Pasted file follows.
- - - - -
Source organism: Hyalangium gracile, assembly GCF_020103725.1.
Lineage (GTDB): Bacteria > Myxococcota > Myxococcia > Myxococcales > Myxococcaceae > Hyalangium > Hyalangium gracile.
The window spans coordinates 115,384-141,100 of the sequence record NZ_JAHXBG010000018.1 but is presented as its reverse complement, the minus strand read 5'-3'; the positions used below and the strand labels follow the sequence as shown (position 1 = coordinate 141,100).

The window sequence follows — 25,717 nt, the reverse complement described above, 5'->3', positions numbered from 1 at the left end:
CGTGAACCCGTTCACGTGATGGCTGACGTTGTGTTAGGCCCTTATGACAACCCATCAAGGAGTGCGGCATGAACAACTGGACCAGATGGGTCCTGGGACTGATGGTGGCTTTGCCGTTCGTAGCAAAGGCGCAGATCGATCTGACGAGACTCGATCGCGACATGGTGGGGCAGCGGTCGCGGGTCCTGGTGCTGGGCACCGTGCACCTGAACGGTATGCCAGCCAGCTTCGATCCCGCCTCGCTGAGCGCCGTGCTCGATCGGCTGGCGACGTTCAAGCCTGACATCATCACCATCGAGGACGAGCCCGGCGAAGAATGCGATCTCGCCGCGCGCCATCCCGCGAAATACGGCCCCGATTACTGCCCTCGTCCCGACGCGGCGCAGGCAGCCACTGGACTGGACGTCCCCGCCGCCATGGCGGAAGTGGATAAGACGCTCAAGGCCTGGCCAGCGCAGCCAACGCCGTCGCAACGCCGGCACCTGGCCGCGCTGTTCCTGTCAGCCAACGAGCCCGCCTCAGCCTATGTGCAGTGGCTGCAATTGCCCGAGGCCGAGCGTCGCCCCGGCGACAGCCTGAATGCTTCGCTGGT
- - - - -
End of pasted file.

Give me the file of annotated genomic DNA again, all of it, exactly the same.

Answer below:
Source organism: Hyalangium gracile, assembly GCF_020103725.1.
Lineage (GTDB): Bacteria > Myxococcota > Myxococcia > Myxococcales > Myxococcaceae > Hyalangium > Hyalangium gracile.
The window spans coordinates 115,384-141,100 of the sequence record NZ_JAHXBG010000018.1 but is presented as its reverse complement, the minus strand read 5'-3'; the positions used below and the strand labels follow the sequence as shown (position 1 = coordinate 141,100).

The window sequence follows — 25,717 nt, the reverse complement described above, 5'->3', positions numbered from 1 at the left end:
CGTGAACCCGTTCACGTGATGGCTGACGTTGTGTTAGGCCCTTATGACAACCCATCAAGGAGTGCGGCATGAACAACTGGACCAGATGGGTCCTGGGACTGATGGTGGCTTTGCCGTTCGTAGCAAAGGCGCAGATCGATCTGACGAGACTCGATCGCGACATGGTGGGGCAGCGGTCGCGGGTCCTGGTGCTGGGCACCGTGCACCTGAACGGTATGCCAGCCAGCTTCGATCCCGCCTCGCTGAGCGCCGTGCTCGATCGGCTGGCGACGTTCAAGCCTGACATCATCACCATCGAGGACGAGCCCGGCGAAGAATGCGATCTCGCCGCGCGCCATCCCGCGAAATACGGCCCCGATTACTGCCCTCGTCCCGACGCGGCGCAGGCAGCCACTGGACTGGACGTCCCCGCCGCCATGGCGGAAGTGGATAAGACGCTCAAGGCCTGGCCAGCGCAGCCAACGCCGTCGCAACGCCGGCACCTGGCCGCGCTGTTCCTGTCAGCCAACGAGCCCGCCTCAGCCTATGTGCAGTGGCTGCAATTGCCCGAGGCCGAGCGTCGCCCCGGCGACAGCCTGAATGCTTCGCTGGT